Construction cranes replaced country music fans at the Big Valley Jamboree in Alberta on Sunday, as workers cleaned up after a devastating storm that smashed into the main concert stage, killing one person and injuring as many as 75 others.
The concert bowl caved in after wild winds hit the popular annual festival in Camrose, about 100 kilometres southeast of Edmonton, around suppertime on Saturday.
Festival organizer Panhandle Productions Ltd., said two people were in critical condition in hospital on Sunday.
Officials said about 21 of the dozens of people who were injured had to be taken to medical facilities for treatment. They would offer no details about who was killed, although Camrose police chief Darrell Kambeitz said, "we do know that the person passed away as a result of debris coming down from the stage."
At a news conference on the site Sunday, officials made it clear that the storm struck with very little notice.
"RCMP informed us at at 5:55 p.m. about unconfirmed reports that a possible tornado had touched down in the Nisku area (just south of Edmonton), said Chief Kambeitz. "We had people on the stage at 5:57 p.m., and the storm struck between 5:57 p.m. and 6 p.m.""
Producer Larry Werner said his office also got a call saying a severe windstorm was heading directly for the venue.
"At that time I ran for the stage from our production office. (Nashville musician) Billy Currington was in the process of wrapping up his set and we immediately let him know he had to get off the stage so we could announce to the crowd that we had to clear the concert bowl."
Mr. Werner paused Sunday when reporters asked him what he would say to people who thought there should have been more notice.
"What do you say?" he asked. "We worked with what we had to work with. I wish nobody was hurt. I wish it never happened. It did, and now we have to deal with it."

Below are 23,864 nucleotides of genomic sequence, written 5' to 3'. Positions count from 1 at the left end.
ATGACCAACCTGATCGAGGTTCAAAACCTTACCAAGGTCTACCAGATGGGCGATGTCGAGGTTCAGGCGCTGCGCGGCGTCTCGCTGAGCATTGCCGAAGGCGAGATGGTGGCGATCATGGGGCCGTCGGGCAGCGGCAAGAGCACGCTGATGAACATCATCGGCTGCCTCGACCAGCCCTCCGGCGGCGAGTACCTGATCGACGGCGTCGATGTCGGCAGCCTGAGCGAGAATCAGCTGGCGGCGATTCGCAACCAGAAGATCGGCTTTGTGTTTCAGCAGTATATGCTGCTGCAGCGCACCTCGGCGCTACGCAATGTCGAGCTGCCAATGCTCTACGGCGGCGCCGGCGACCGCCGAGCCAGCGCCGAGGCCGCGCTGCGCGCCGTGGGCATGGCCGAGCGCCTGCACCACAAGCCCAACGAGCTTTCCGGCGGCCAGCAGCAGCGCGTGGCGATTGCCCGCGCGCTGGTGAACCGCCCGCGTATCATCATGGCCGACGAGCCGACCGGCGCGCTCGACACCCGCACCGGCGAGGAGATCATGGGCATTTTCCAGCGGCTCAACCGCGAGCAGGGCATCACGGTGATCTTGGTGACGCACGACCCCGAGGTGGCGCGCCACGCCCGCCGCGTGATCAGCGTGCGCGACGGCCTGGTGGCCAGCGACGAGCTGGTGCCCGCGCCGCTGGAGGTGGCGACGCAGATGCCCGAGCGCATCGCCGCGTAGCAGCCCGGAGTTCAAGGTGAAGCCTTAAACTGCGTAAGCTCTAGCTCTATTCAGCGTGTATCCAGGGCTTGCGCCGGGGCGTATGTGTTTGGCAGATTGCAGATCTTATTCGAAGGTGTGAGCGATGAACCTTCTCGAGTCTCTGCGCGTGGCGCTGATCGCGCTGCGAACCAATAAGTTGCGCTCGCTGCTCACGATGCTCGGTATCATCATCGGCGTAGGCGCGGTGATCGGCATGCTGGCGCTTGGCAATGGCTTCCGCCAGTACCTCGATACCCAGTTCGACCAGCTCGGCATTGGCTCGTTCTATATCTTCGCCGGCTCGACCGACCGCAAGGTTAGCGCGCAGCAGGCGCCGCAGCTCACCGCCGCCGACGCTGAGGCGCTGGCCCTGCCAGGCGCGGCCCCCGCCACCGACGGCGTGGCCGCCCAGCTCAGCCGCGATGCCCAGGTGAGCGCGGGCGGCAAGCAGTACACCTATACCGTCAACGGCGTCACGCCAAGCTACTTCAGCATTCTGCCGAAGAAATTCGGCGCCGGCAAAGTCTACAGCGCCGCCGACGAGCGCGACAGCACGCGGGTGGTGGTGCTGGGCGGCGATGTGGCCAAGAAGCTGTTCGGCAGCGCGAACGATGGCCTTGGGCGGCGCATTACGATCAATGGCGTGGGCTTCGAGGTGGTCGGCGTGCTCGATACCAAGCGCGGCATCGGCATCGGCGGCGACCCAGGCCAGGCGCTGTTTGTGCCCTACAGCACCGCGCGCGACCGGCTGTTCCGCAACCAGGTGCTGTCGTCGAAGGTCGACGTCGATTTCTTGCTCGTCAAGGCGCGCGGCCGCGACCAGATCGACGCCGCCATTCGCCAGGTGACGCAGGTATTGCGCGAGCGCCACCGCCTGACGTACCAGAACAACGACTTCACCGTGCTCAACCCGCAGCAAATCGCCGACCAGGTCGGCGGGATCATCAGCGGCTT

Mr. Werner said producers have had to shut down the concert three times in the last 17 years. "The procedures followed for those weather fronts were the same as the procedures followed [Saturday]"
Neither Mr. Werner nor Chief Kambeitz could say immediately why the structure failed, or how long it would take to get answers. Provincial officials are helping with the investigation.
Thousands of fans screamed and sought cover as the storm broke on the third day of the four-day festival.
"We said we better get out of here, so we were all racing for the exit," Lori Trelenberg of Sherwood Park, Alta., said Saturday night. "It was devastation. It was strong and powerful. The stage just sort of crumbled."
CFCW radio personality Danny Hooper had been preparing to introduce an act when the winds started to howl. He was advised to warn the crowd of an approaching storm, but only managed to get out a few words before the stage was hit.
"I can't describe the sky - it was brown and purple and green," Mr. Hooper said. "The massive wind blew me backwards."
Hollywood actor Kevin Costner and his band, Modern West, were getting ready to take the stage at what is billed as Canada's largest country music festival when it caved in. Costner's manager, Nick Meinama, said both he and the actor were caught beneath the stage, but neither was hurt. One of Currington's band members was not as lucky - his arm was badly broken.
Heavy rain fell for about an hour as emergency crews treated the injured and combed through the wreckage for survivors. The site was cordoned off by police as searchers worked through the night under blazing spotlights.
Police asked the estimated 15,000 concertgoers, who had pitched tents and parked RVs, to remain on site Saturday night to avoid a panic and traffic snarls. Most retreated to their campsites to talk about what happened or to party.
Organizers did not officially declare the concert over until early Sunday.
The storm set social networking sites buzzing, with fans and other musicians offering condolences and support.
The Oak Ridge Boys sent this message on Twitter: "Our prayers are with the Big Valley Jamboree. We have been there six times, including last summer. We know these folks."
Environment Canada had issued a thunderstorm watch for the area Saturday and a similar watch remained in effect across much of central Alberta on Sunday. Forecasters noted that a line of thunderstorms marching across the region had the potential to produce high winds, hail, local downpours and lightning.
Conditions were eerily similar on the Civic Holiday long weekend 22 years and one day earlier, when scorching weather spawned a giant tornado that ripped through Edmonton, killing 26 people, injuring about 200 others and causing widespread devastation.
Saturday's severe storm system was also blamed for the death of a toddler in Calgary. High winds blew a six-metre piece of metal from an 18-storey building under construction. It fell on a group of people on the sidewalk below, killing the little girl and injuring two others.